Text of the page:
# Chemical Component Optimization Based on Thermodynamic Calculation of Fe-1.93Mn-0.07Ni-1.96Cr-0.35Mo Ultra-High Strength Steel

^{1}

^{2}

^{3}

^{4}

^{*}

## Abstract

**:**

## 1. Introduction

^{s}is site fraction of chemical component a on sublattice s, P

_{IZ}is the product of the positional scores of each chemical component, L

_{IZ}is the interaction parameter, IZ is the order of the array of chemical components, and I in ${y}_{i}^{s}$ is chemical component is the lattice location score.

## 2. Thermodynamic Calculation Model

#### 2.1. Microstructure and Phase Calculation Model

_{i}and x

_{j}are the mole fractions of the i and j chemical components, respectively; the correlation of the mixed phase of the experimental material is obtained by P

_{t}performance; x

_{α}and x

_{γ}are the molar fractions of the α phase and γ phase, respectively; P

_{α}is the strength of the α phase; P

_{γ}is strength of the γ phase; and P

_{III}is the strength of phase III.

#### 2.2. Yield Strength Calculation Model

_{y}is the yield strength of the material, σ

_{0}is the grain boundary stress of the corresponding pure metal, k is the material correlation coefficient, d is the grain size, σ

_{ppt}is the second phase strength enhancement, m is the material correlation coefficient, G is the shear modulus of material, b is the Burgers vector, L is the distance of the precipitation phase, r is the size of precipitation phase, $\sigma (y,\dot{\epsilon})$ is the strength of the material after processing, $\sigma (y,{\dot{\epsilon}}_{0})$ is the strength of material at strain rate of ${\dot{\epsilon}}_{0}$, and m is the temperature state parameter.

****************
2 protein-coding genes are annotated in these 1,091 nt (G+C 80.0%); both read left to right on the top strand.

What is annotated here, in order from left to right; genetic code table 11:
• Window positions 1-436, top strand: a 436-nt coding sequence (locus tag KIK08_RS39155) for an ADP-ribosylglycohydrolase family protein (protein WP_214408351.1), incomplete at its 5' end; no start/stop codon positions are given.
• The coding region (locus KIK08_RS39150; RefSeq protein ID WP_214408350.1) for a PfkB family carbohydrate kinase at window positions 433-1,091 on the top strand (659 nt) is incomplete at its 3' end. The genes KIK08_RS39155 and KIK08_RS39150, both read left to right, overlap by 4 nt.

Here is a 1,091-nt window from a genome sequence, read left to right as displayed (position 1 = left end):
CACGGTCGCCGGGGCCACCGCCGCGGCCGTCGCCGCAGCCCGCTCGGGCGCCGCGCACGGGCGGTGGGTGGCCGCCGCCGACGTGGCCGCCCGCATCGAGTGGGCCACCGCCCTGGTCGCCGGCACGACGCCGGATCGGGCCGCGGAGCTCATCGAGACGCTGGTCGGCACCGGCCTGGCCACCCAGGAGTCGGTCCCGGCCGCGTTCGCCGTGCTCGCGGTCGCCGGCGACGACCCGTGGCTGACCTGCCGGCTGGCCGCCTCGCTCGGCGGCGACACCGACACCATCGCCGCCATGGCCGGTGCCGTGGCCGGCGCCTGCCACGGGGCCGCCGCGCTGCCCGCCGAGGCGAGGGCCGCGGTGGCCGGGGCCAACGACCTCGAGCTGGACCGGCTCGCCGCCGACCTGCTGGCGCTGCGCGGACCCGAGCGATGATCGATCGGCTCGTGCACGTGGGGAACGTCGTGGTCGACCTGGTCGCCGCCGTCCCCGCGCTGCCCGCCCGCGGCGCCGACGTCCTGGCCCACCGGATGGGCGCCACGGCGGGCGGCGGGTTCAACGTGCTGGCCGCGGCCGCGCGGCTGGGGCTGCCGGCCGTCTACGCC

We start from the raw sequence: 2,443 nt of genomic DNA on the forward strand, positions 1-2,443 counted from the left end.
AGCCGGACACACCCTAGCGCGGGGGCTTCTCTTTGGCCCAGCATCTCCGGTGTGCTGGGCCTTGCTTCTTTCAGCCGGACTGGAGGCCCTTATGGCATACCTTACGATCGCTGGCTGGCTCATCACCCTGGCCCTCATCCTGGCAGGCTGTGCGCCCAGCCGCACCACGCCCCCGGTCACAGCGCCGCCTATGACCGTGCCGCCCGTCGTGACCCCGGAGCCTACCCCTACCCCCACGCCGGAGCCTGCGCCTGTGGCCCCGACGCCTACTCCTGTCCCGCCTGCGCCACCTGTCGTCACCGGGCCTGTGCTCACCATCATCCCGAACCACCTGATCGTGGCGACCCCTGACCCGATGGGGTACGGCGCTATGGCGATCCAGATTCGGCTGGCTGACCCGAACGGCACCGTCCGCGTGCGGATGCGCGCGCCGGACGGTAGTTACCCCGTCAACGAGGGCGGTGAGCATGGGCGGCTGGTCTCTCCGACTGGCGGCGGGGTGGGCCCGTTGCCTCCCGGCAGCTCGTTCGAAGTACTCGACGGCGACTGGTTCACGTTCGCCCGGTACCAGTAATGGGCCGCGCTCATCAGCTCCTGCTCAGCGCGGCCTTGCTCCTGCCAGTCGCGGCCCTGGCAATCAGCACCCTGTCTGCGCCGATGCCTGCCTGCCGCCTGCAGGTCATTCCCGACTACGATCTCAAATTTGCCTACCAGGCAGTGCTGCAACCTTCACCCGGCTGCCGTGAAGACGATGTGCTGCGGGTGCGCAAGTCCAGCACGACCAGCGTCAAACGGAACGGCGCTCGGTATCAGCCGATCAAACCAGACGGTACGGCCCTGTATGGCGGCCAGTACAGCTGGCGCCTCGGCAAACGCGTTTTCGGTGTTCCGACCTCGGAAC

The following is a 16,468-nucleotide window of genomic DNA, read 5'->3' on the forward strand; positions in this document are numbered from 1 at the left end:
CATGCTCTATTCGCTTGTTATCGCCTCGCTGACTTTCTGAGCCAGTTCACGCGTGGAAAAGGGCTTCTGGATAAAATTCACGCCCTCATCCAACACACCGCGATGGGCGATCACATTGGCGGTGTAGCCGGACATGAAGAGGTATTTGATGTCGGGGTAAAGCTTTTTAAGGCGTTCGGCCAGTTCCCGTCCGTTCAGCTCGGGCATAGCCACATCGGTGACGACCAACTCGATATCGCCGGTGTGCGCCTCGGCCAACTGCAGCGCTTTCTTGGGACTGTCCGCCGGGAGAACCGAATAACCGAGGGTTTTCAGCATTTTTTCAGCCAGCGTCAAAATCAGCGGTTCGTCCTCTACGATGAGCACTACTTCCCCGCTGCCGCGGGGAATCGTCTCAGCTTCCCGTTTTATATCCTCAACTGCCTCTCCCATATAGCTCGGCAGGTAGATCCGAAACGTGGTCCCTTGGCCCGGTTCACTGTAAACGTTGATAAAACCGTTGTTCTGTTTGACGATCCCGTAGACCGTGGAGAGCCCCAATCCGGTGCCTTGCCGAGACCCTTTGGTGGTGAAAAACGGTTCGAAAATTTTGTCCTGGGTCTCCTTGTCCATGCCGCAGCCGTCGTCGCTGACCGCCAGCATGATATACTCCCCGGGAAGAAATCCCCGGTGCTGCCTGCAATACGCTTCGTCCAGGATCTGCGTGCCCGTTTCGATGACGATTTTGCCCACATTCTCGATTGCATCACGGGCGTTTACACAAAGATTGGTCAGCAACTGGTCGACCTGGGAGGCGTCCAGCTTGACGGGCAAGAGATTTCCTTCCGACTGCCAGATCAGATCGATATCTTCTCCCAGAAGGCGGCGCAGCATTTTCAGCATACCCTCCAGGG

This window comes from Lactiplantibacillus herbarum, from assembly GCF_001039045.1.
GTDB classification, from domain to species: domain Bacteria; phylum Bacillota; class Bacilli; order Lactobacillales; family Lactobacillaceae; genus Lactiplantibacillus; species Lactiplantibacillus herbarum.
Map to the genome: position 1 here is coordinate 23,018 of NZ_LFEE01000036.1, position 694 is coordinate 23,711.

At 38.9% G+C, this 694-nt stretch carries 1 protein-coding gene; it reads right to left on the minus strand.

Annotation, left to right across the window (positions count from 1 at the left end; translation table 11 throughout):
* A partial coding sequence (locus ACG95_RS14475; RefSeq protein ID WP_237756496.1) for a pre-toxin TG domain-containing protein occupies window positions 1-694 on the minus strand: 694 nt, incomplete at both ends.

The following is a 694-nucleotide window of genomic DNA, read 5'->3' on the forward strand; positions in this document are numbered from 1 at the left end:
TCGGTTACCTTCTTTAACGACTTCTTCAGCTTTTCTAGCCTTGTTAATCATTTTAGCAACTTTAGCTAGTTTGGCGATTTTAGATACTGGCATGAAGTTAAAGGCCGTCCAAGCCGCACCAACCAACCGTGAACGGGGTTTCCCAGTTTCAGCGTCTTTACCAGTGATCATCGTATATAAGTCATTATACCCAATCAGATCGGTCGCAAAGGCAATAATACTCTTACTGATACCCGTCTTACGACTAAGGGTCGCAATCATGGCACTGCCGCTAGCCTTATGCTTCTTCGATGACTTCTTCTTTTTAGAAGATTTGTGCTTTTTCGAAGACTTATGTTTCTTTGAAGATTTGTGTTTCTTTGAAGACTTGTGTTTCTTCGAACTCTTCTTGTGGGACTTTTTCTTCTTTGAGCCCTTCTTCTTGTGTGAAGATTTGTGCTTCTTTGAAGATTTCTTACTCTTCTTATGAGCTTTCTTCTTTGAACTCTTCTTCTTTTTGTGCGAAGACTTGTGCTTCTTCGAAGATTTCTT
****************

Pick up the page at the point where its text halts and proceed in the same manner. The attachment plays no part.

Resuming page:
#### 2.3. Tensile Strength Calculation Model

_{b}is the tensile strength of the mixed phase, x

_{α,}x

_{γ}, x

_{III}are the molar fractions of α, γ and precipitated phase, respectively, and σ

_{α}, σ

_{γ}, and σ

_{III}are the strength of α, γ and precipitated phase, respectively.

#### 2.4. Phase Volume and Performance Calculation Model

_{eq}is the volume under equilibrium transition, N

_{r}is the nucleation rate, G

_{r}is the grain growth rate, and t is the transition time.

## 3. Experimental Materials and Method

#### 3.1. Chemical Composition Design and Optimization

#### 3.2. Mechanical Properties Analysis

## 4. Results and Discuss

#### 4.1. Phase and Chemical Composition Optimization

#### 4.1.1. Equilibrium Phase Diagram of Original Bainitic Steel

_{1}...M

_{i}, V, Nb)

_{a}(C, N, Va

_{)c}. where M

_{1}...M

_{i}is an alloying element in steel, and Va is a vacancy. a = 1 and c = 1 are fcc phases, and a = 1 and c = 3 are bcc phases. In the (Fe, M

_{1}...M

_{i}, V, Nb)a (C, N, Va)c lattice, the first sublattice is the regular lattice position and the second sublattice is the octahedral gap [9]. Alloying elements, such as Fe, M

_{i}, V, and Nb, can be substituted for each other in the sublattice, and alloying elements, such as C and N, can be substituted for each other in the vacancy gap. According to the (Fe, M